Views in brief

August 31, 2017

Bracing for disaster capitalism

AS A Hurricane Katrina survivor in New Orleans, it is painful just watching television coverage of the unfolding disaster being inflicted on people in Texas by Hurricane Harvey and the woefully inadequate response of officials to this dire situation. It feels like watching Katrina unfold all over again, in another place not far from home.

All of this points to a second disaster soon to come to Texas--disaster capitalism!

To stop this second catastrophe from engulfing the already traumatized people in the Harvey disaster zone, it is the responsibility of the U.S. left to lead the charge that the federal government do whatever is necessary to make Harvey survivors whole again, or at least to as close as this is possible. No other institution, including the non-profits and the inevitable utopian self-help schemes that will soon descend upon Texas, can marshal the resources necessary to satisfactorily alleviate the collective suffering now being experienced in the Harvey disaster zone.

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The so-called Katrina "recovery" has taught us in New Orleans that doling out federal money to private contractors for the purpose of rebuilding a disaster zone is wasteful and profoundly hostile to the interests of all disaster survivors who are not wealthy and well connected. The most powerful government tool to protect Harvey survivors from being permanently displaced by a private contractor-driven recovery is a living wage and a jobs-for-all public-works program that makes a concerted effort to open its doors to working- and middle-class survivors of the disaster.
Mike Howells, New Orleans

San Diego workers set a strike

AN UPDATE to "Squeezing San Diego County workers": At their Emergency Contract Action Team meeting on August 29, 250 county workers, members of Service Employees International Union Local 221, voted to hold a two-day strike on September 12-13. Workers will disrupt San Diego Board of Supervisors' meetings scheduled for those days.

Union leaders stated that they assumed workers would agree to no more than a one-day strike. They were surprised when a range of positions, including for an open-ended strike, were proposed. When presented with a choice between either a one- or two-day strike, members unanimously and vehemently chose two days, chanting "Shut them down!"

Readers’ Views welcomes our readers' contributions to discussion and debate about articles we've published and questions facing the left. Opinions expressed in these contributions don't necessarily reflect those of SW.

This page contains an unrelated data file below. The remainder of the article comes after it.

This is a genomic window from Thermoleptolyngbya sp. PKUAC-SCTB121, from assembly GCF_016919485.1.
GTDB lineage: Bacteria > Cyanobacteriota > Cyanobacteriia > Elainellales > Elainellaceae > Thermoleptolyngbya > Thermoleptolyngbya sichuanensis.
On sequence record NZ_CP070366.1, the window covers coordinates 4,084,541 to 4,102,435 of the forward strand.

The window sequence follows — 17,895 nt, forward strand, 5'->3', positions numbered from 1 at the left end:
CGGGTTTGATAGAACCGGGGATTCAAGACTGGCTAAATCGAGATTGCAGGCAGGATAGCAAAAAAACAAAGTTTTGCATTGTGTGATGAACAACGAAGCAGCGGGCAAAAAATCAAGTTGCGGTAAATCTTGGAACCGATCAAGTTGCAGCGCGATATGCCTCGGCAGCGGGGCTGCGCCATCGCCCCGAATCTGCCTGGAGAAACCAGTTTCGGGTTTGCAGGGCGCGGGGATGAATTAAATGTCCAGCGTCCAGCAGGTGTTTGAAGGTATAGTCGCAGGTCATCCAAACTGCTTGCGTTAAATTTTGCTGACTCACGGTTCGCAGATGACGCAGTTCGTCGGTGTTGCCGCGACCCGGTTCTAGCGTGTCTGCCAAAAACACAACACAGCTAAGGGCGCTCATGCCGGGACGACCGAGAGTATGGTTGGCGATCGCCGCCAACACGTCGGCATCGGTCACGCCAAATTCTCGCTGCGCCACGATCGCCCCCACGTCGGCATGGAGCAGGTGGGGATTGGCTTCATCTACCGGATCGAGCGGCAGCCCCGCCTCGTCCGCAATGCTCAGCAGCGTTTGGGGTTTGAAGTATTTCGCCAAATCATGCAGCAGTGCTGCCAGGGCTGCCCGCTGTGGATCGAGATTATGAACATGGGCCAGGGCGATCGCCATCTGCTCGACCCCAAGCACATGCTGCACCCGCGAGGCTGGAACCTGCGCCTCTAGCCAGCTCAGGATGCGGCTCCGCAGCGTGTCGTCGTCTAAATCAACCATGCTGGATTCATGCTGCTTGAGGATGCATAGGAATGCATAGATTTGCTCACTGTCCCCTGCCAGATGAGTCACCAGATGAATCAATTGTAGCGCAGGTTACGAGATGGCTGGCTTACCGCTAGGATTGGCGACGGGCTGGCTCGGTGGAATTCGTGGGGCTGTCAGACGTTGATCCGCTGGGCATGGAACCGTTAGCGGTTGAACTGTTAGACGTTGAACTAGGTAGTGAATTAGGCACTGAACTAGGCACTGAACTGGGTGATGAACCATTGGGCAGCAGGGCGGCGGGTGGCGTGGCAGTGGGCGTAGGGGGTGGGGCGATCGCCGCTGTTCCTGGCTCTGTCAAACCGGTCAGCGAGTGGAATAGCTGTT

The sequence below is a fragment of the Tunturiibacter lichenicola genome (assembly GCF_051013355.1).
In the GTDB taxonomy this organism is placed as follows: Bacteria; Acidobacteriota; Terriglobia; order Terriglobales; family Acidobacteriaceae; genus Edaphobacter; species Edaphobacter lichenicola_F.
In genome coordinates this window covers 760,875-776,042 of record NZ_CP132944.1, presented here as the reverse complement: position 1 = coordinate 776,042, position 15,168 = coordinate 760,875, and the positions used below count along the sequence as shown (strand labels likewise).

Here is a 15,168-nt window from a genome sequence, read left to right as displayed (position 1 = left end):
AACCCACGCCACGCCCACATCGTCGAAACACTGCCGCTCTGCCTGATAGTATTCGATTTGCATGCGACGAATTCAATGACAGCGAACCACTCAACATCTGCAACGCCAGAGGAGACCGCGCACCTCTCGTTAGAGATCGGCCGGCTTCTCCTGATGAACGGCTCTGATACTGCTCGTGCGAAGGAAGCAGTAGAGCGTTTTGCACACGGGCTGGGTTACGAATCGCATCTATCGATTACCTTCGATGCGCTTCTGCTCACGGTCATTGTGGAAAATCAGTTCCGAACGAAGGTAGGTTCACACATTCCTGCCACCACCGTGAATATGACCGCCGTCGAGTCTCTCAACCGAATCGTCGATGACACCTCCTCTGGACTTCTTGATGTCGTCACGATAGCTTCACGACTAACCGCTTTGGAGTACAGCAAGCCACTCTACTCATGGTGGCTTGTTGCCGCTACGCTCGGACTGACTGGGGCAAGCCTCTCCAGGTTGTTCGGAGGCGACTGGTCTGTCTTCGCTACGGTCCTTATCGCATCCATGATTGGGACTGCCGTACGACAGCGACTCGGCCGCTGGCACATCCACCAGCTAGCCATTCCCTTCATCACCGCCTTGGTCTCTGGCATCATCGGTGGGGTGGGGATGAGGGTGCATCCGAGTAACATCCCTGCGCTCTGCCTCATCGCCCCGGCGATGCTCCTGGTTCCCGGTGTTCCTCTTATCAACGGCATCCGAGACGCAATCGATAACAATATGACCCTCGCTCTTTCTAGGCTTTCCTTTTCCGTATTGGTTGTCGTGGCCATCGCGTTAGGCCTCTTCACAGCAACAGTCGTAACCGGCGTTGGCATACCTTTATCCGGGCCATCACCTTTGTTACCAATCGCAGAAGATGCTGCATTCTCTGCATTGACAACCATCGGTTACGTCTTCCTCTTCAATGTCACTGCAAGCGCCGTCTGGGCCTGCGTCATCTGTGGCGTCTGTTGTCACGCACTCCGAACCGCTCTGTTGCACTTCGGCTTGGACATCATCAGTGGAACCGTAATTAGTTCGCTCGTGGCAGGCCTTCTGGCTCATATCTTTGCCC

A two-day strike is better than a one-day strike, but much more pressure would come from an indefinite walkout--which may yet prove necessary.
Avery Wear, SEIU Local 221, San Diego

Different statues, different responses

IN RESPONSE to "Don't glorify either war 'hero'": Steve Leigh is right about George Washington, of course, but we're talking here about statues, not the actual people.

What I mean is this: The statues of Washington and Jefferson had their own ideological purpose, but they weren't put up for the specific purpose of telling Black people that they belonged on the bottom and white people on top. That was what the Confederate monuments were for. (As for the real people, I understand that Robert E. Lee himself in later life thought that those statues were not a great idea.)

Here in Detroit, there was a recent demonstration against a downtown statue of Christopher Columbus. That's a worthy cause too. An obvious difference is that most decent people, except hardcore racists, at least know that slavery was a great evil--even if we can barely begin to grasp its full horror--but most folks have little or no idea what Columbus actually did. Let's expand the "teachable moment" in each case.
Dave Finkel, Detroit

Acknowledge their racism

IN RESPONSE to "They don't belong in a museum either": I think the issue is a function of context: a statue standing in the public square is given supremacy over that area, but if you move it to a museum and surround it with other historical artifacts and exhibits that talk about the racist origins of many of these statues, that's a public service.
Ryan Grant, Spokane, Washington

A tune with multiple meanings

IN RESPONSE to "Maryland, oh my! Maryland": While I wholeheartedly agree with the ant-racist sentiments of the author, he overlooks the fact that as an instrumental tune, "Maryland My Maryland" has long been part of the traditional jazz repertoire, and is still widely played by jazz musicians, including Black players.

It also happens to be the same melody as the British Labour Party's socialist anthem, "The Red Flag"!
Jim Denham, UK